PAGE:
Grindin’ With The Champs: Giants making some changes
The San Francisco Giants took two of three in Philadelphia and will host the NL East leaders four times this weekend, giving fans a treat with a potential NLCS re-match. After getting swept in Cincinnati, the champs staggered home to face a surging Arizona club who promptly took the first game behind a great start from Ian Kennedy. The Diamondbacks aren’t interested in hearing about NLCS re-matches and are determined to make the NL West a real race.
The Giants, mindful of their woeful offense, pulled off a deal for Carlos Beltran that sent minor-league pitcher Zack Wheeler to the Mets. Many San Francisco fans were upset at the high price paid for two months of Beltran’s bat as Wheeler was the organization’s number one prospect. The need for an impact hitter in the middle of the lineup was glaringly obvious to Brian Sabean, and at least as many fans were happy to pay the price for a player of Beltran’s caliber. It remains to be seen who got the better end of the deal, but if the Giants can continue to pitch well and keep games close, the new right fielder could certainly provide some big hits to help the team win.
With the season-ending injury to Freddy Sanchez, the Giants needed middle infield help and picked up veteran Jeff Keppinger from Houston to play second base. Miguel Tejada‘s lack of production and stint on the disabled list prompted a trade with Cleveland for Orlando Cabrera who becomes the starting shortstop. Rookie Brandon Crawford has dazzled fans with his range, soft hands, and strong arm but has struggled with the bat. He’ll likely be sent down to the minors to play every day and will get the call-up when the rosters expand in September. Most hope he can hit enough to be the primary backup and late inning defensive replacement down the stretch. Crawford is the shortstop of the future but the brain trust thinks he need a little more seasoning. Bruce Bochy likes his veterans and a player with more than 2000 hits and a World Series ring (with Boston in 2004) fits the bill perfectly, even if he is a downgrade defensively from Crawford.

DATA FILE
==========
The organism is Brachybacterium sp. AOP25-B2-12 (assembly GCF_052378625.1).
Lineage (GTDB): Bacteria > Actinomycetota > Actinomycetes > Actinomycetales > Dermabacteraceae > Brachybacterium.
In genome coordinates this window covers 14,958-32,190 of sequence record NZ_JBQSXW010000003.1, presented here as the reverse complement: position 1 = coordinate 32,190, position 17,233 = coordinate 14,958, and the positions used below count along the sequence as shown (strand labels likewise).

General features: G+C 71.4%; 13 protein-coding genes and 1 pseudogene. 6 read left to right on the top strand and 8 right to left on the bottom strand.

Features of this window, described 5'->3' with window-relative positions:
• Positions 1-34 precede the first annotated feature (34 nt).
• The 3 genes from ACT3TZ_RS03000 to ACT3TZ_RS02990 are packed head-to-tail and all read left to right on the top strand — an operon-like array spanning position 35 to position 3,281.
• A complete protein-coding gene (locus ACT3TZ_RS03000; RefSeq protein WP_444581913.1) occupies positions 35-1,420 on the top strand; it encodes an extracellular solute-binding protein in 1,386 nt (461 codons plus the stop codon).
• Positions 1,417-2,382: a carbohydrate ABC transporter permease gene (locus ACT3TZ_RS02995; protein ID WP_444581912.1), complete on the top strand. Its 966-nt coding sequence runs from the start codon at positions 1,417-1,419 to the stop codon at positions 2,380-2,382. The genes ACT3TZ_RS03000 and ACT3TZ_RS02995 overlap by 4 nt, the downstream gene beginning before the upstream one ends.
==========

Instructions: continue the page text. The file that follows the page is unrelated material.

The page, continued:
The Giants don’t score a lot of runs (384, last in the NL) and rely on superior run-prevention to win. The pitching staff is second only to Philadelphia in runs allowed (also 384) and excellent outfield defense has been a big part of that. All five players—Andres Torres, Cody Ross, Nate Schierholtz, Aaron Rowand, and Carlos Beltran—can play all three spots. Beltran moves Schierholtz to left, Ross to center, and Torres to the bench. The 2010 leadoff hitter has really struggled and Bochy will have to find some creative solutions to the problem of who hits first. Like always, the Giants will live and die with pitching. The return of lefty Jonathan Sanchez should keep the rotation strong in the final third of the season. The bullpen is the best in the league and a huge reason why the team is 28-14 in one-run games. Some interesting decisions will have to be made with Tejada and rookie Brandon Belt. With Cabrera now in the fold and lefty utility man Mike Fontenot as a serviceable backup (not to mention rookie Crawford), Tejada looks increasingly redundant. Rookie first baseman (and occasional left fielder) Brandon Belt is one of the team’s best hitting prospects but has had a tough time cracking the lineup despite Aubrey Huff‘s poor season. He would be the odd man out if they re-activate Tejada (who might be more useful backing up at third and second). Tim Lincecum and Ryan Vogelsong will try to fend off the challengers in the final two games of the series with Arizona. The Diamondbacks are only one game behind—the two teams will play six more times (three home and three away) in September.